The brain: Use it or lose it

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 - hourglass brain

The cognitive reserve hypothesis, which suggests brain-stimulating activities may stall late-life cognitive decline, received a boost via research published online July 3 in Neurology. The researchers reported more frequent cognitive activity at any age is associated with slower cognitive decline later in life independent of neuropathologic conditions.

Robert S. Wilson, PhD, from the Rush Alzheimer’s Disease Center in Chicago, and colleagues aimed to test the cognitive reserve hypothesis, as the link between participation in cognitively stimulating activities and reduced late-life cognitive decline is not well-delineated. The dominant hypotheses are the cognitive reserve hypothesis and the reverse causality hypothesis, which suggests cognitive inactivity may be a consequence of neuropathologic lesions rather than a risk factor.

Wilson and colleagues reviewed data from 294 participants in the Rush Memory and Aging Project who rated early- and late-life cognitive activities, participated in annual cognitive testing for a mean of 5.8 years and underwent a post-mortem neuropathologic exam to determine chronic gross infarcts, chronic microscopic infarcts, neocortical Lewy bodies, B-amyloid burden and tau-positive tangle density.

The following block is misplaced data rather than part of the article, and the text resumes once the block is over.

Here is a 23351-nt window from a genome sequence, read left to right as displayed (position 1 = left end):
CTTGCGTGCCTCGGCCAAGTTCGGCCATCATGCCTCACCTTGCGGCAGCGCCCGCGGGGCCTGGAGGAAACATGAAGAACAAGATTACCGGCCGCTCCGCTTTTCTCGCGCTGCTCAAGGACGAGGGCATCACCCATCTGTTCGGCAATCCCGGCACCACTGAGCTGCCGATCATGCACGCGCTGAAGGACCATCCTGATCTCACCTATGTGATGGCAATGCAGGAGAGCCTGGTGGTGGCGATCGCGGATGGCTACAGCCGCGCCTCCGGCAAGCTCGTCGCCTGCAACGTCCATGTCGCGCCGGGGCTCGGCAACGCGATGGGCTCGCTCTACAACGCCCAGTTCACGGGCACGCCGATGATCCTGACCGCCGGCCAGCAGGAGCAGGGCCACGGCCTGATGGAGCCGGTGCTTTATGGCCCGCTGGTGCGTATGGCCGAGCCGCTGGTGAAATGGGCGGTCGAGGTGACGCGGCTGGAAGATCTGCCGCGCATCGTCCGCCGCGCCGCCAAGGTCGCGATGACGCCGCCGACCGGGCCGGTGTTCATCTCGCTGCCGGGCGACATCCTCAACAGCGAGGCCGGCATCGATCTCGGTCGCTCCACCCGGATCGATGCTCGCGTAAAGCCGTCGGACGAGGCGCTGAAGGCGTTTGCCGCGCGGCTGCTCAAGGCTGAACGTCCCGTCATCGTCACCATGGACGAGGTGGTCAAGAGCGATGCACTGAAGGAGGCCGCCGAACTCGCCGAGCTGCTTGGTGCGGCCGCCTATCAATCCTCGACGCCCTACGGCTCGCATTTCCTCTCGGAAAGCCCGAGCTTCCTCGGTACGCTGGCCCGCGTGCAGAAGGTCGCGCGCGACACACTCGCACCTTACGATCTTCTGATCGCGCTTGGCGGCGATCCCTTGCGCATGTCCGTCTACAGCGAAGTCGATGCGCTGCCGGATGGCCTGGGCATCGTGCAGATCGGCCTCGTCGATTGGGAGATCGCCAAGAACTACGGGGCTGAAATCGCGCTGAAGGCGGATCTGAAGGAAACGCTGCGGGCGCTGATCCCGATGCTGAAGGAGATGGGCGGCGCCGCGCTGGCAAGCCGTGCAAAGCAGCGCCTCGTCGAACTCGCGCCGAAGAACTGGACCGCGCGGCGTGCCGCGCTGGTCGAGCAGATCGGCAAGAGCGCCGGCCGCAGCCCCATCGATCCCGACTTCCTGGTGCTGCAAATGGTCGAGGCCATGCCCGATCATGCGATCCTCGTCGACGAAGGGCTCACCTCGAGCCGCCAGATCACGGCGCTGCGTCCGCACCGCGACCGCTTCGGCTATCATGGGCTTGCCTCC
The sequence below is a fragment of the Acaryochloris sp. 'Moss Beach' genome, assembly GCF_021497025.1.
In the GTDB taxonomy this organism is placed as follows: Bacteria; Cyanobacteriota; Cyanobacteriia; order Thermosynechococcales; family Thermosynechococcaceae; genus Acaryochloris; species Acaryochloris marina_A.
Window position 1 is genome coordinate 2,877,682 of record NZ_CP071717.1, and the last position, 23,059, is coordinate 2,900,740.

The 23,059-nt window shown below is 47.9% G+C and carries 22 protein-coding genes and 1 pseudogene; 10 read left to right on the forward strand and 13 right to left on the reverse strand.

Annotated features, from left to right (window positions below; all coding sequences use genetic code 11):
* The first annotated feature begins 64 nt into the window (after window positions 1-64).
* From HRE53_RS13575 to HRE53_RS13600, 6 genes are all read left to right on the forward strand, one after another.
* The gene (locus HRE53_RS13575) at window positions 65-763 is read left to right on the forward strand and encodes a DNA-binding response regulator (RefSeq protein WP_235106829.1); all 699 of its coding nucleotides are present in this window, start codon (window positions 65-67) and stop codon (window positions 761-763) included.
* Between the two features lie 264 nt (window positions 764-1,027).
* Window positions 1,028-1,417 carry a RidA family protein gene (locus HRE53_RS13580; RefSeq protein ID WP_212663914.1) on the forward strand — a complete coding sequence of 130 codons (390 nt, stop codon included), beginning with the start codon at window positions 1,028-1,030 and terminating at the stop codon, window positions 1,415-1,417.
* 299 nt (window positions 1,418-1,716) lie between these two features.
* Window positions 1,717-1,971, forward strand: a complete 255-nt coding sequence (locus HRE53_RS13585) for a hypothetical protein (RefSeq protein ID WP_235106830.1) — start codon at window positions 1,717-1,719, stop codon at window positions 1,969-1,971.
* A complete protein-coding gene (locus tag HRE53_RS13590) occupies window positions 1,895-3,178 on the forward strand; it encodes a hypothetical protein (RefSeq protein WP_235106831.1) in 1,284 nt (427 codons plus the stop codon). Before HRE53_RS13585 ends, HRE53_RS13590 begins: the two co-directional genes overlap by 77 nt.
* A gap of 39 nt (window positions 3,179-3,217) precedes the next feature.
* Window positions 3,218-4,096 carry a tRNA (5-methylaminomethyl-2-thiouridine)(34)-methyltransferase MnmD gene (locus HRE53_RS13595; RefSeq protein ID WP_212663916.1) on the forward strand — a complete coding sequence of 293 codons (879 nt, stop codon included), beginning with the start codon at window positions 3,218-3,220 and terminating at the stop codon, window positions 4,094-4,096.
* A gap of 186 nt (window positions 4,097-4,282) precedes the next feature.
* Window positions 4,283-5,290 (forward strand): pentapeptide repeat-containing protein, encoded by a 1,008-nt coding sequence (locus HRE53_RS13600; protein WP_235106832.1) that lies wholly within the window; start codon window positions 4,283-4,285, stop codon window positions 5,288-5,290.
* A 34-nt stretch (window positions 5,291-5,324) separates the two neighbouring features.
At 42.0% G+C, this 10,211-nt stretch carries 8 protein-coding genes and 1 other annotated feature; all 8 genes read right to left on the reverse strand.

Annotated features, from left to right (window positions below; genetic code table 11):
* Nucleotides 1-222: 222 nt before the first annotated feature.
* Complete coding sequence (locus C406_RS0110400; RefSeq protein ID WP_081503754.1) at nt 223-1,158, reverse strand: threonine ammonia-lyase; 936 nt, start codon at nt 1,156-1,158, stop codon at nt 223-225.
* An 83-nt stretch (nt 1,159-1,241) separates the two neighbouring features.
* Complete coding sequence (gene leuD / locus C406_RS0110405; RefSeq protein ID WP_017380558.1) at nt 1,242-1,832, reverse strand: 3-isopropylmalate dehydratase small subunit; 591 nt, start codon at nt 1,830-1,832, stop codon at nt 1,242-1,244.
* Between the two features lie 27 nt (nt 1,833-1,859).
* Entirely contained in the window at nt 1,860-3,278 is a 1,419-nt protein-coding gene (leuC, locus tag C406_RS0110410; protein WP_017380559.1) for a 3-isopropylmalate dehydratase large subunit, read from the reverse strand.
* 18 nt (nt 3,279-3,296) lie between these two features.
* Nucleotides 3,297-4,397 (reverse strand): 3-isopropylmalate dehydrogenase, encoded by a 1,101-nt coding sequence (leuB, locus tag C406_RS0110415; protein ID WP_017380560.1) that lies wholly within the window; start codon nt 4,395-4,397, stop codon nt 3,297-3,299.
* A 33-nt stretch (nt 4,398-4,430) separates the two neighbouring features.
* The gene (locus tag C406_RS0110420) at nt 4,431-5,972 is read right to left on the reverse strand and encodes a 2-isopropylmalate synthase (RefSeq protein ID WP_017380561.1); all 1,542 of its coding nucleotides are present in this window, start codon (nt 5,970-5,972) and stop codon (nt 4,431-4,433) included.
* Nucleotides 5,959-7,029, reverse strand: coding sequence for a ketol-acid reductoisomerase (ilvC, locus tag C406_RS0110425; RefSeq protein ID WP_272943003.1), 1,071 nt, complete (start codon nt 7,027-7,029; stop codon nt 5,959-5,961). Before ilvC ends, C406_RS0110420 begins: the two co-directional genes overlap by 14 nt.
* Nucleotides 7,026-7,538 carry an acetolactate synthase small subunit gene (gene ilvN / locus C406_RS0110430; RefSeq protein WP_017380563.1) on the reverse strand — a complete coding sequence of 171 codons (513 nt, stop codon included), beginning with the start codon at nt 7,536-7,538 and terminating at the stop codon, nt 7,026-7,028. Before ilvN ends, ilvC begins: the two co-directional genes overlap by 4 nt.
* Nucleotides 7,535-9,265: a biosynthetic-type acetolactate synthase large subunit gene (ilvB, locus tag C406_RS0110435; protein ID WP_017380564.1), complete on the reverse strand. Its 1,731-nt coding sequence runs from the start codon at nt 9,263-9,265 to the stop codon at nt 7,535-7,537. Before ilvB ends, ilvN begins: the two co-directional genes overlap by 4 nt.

The mixed-effects model associated higher frequency late-life cognitive activity with a higher level of cognitive function and a slower rate of cognitive decline. Compared to participants with average activity, those with infrequent activity (10 th percentile) decline increased by 48.4 percent, reported Wilson et al. Decline was reduced by 32.3 percent among those in the 90 th percentile of late-life cognitive activity.

Results for early-life (childhood, young adulthood and middle age) cognitive activities mirrored the late-life findings.

Wilson and colleagues estimated that cognitive activity across life accounted for nearly 15 percent of variability in cognitive decline not attributable to neuropathologic burden. “This finding supports the cognitive reserve hypothesis and suggests that the association of cognitive activity with lack of cognition is not the result of reverse causality.”